Charlotte Frei

You can make them see how relevant, fascinating and omnipresent chemistry is, for example. [That it's] not just something just for men in white coats under fluorescent lights.

By day, Charlotte Frei is a graduate research assistant at Northwestern University in Evanston, Illinois.  But after school, she leads middle school students in experimental design activities as part of the Materials Science Research Engineering Outreach program.

Q: Tell us about the program you work with. 

The program engaged 7th and 8th grade students after school once a week in experimental design activities.  Over 24 weeks, students explored three engineering disciplines (eight weeks each) with Northwestern graduate students.  Each unit consisted of three weeks of exploration of a topic followed by four weeks of some kind of design.  The final week was a fun activity designed by us.  The three units vary from year to year, but for 2011-2012 they were food chemistry, biomedical engineering and materials science engineering.


Q: What made you want to get involved with this program?

I thought it sounded fun and would be a good way for me to improve my understanding and communication of scientific ideas.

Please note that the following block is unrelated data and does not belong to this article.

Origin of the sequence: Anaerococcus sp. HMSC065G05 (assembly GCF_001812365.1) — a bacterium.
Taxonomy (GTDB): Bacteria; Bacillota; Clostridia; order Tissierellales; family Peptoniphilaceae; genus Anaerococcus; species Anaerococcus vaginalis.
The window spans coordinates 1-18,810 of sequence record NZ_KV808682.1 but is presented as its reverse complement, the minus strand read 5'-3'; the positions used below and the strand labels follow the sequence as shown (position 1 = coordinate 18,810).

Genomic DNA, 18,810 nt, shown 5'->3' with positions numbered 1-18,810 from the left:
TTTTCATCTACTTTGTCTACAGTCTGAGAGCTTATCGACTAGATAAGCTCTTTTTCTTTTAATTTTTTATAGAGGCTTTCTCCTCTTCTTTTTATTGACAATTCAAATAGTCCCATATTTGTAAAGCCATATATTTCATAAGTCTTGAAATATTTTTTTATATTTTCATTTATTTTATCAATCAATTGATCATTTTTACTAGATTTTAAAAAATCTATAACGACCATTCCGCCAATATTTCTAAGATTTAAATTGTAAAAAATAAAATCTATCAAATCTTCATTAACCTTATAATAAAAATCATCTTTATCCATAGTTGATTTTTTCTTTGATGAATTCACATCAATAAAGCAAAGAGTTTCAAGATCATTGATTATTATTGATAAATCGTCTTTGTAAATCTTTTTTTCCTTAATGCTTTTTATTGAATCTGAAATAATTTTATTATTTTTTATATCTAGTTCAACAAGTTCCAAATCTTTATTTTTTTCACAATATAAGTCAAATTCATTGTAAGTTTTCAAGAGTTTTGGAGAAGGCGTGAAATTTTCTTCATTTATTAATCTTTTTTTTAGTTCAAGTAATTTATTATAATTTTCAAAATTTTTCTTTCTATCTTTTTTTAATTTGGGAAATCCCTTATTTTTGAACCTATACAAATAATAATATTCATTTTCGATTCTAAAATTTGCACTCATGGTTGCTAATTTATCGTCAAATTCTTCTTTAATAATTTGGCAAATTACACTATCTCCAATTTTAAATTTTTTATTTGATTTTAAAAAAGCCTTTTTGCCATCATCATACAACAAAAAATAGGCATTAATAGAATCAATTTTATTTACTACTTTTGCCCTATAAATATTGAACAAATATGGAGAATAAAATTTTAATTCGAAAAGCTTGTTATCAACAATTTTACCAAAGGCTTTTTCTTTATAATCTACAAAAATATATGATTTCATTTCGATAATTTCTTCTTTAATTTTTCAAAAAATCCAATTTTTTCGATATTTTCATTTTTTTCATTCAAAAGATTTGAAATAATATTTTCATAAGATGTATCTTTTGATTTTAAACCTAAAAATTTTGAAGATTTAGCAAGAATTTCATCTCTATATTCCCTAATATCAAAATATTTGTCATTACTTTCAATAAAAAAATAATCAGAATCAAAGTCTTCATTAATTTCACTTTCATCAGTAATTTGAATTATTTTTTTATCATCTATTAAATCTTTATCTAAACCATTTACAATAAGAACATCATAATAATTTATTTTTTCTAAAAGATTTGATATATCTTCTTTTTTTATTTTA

Q: How much time do you spend volunteering? 

About three hours each week


Q: What's the most fulfilling part about volunteering with the afterschool program?

The last week, I came up with a fun activity and all the students who had previously been bored (obviously forced by a teacher or parent to participate in this club) were having a good time.  I like to think that their enjoying only 5% of the activities could still lead to a career in science—if you can make them see how relevant, fascinating and omnipresent chemistry is, for example, not just something just for men in white coats under fluorescent lights.


Q: What's the most challenging part?

Getting teenage girls to put away their cell phones and keeping them interested in general when some of the concepts seem too abstract and unrelated to their day-to-day goings on.


Q: What advice would you give to other professionals thinking about volunteering with an afterschool program?

Make it relevant—show them how their lives are affected every day by scientific discovery and all the “cool” opportunities there are in a career in a STEM discipline.


Q: What advice would you give to young people about studying STEM?

If you want to solve a social, political or economic problem, studying STEM fields will give you the analytical tools you need to do so.  STEM careers aren’t devoid of art or literature either—there is plenty of mystery and thrill in nature and physics to inspire anyone in any career.  I think, fundamentally, all people in all careers are trying to understand themselves and one another, and a STEM education teaches you to do so methodically.

America's Afterschool Storybook tells the stories of people and communities transformed by afterschool programs.

The Afterschool Alliance launched the Storybook to help commemorate the 10th anniversary of the 21st Century Community Learning Centers, the only federal initiative dedicated to supporting community afterschool programs.

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